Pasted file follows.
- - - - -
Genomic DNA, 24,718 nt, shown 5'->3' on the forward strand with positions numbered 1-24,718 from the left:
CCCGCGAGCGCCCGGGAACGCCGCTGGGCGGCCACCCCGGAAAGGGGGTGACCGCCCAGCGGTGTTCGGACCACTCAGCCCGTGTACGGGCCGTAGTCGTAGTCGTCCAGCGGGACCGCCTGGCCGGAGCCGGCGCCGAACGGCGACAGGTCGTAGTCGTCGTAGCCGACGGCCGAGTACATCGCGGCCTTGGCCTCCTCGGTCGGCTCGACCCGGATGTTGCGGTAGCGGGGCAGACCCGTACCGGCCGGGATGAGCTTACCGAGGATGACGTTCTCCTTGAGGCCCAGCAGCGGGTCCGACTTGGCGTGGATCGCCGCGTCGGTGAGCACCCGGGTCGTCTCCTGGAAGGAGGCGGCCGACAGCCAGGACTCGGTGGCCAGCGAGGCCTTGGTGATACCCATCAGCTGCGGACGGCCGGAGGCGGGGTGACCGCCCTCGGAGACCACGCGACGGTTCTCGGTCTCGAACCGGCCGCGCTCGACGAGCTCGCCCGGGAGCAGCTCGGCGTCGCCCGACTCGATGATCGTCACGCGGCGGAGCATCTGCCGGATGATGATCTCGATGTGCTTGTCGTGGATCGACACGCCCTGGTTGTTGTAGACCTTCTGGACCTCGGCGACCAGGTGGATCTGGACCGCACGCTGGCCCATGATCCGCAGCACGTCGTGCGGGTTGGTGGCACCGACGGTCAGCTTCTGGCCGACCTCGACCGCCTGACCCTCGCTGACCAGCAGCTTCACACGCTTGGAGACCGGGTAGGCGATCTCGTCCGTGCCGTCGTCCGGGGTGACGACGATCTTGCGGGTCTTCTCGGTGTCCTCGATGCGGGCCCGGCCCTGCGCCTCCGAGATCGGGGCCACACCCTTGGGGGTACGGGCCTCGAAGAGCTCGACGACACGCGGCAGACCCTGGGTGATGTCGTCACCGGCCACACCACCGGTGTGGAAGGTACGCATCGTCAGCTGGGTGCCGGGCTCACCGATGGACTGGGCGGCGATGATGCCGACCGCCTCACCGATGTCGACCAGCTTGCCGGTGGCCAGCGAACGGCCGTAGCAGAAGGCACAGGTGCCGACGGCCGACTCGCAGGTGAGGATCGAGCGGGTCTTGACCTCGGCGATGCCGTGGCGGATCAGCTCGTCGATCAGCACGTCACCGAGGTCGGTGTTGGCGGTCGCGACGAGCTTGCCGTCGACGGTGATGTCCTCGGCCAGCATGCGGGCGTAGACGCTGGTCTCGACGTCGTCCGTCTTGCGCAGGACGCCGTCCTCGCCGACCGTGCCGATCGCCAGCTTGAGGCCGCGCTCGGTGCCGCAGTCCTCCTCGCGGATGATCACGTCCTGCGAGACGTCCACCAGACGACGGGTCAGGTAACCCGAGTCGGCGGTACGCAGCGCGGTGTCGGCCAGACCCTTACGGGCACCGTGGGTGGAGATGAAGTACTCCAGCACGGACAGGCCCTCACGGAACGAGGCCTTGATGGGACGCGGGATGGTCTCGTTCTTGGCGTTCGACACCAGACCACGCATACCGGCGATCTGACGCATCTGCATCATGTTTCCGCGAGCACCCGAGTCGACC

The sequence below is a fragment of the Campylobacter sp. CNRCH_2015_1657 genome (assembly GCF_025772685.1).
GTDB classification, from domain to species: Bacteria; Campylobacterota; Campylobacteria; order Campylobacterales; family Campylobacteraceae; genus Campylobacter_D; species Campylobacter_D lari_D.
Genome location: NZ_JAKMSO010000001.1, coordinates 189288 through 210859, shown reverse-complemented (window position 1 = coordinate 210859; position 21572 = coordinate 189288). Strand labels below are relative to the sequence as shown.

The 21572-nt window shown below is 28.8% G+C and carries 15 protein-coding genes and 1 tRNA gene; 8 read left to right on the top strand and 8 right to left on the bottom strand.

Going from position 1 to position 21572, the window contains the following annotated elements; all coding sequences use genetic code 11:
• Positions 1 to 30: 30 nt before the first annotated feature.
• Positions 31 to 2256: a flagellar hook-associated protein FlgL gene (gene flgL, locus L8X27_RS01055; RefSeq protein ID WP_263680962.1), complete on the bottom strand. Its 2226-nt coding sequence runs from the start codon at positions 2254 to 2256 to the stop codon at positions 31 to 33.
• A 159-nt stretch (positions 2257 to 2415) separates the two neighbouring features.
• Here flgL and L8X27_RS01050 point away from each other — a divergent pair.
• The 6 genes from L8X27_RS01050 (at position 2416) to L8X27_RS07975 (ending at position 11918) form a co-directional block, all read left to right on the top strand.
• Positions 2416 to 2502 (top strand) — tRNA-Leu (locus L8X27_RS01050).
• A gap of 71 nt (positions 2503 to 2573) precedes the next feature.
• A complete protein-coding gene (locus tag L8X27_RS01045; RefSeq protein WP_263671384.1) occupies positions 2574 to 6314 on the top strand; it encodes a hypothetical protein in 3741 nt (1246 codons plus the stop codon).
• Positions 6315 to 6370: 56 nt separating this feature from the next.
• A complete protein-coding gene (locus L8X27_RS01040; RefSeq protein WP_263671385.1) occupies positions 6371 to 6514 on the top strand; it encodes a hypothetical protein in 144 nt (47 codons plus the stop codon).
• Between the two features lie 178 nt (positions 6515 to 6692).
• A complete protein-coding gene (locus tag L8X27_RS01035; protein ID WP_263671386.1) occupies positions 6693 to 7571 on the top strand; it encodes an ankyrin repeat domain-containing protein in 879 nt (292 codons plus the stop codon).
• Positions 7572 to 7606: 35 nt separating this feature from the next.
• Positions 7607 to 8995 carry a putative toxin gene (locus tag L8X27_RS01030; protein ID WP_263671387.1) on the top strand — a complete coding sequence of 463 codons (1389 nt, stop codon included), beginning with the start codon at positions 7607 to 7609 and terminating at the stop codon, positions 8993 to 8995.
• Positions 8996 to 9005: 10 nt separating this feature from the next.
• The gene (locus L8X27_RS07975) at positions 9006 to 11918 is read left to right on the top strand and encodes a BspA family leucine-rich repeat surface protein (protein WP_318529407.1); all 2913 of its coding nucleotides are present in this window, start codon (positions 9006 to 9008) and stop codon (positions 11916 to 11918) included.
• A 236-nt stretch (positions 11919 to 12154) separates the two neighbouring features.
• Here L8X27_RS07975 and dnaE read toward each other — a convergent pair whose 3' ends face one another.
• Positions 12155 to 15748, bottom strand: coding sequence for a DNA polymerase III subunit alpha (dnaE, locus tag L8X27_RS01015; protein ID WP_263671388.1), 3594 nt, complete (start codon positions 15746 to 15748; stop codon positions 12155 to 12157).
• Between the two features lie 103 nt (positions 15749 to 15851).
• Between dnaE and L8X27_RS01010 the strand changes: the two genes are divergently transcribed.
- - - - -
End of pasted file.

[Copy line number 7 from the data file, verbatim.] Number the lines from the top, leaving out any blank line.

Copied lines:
Going from position 1 to position 21572, the window contains the following annotated elements; all coding sequences use genetic code 11: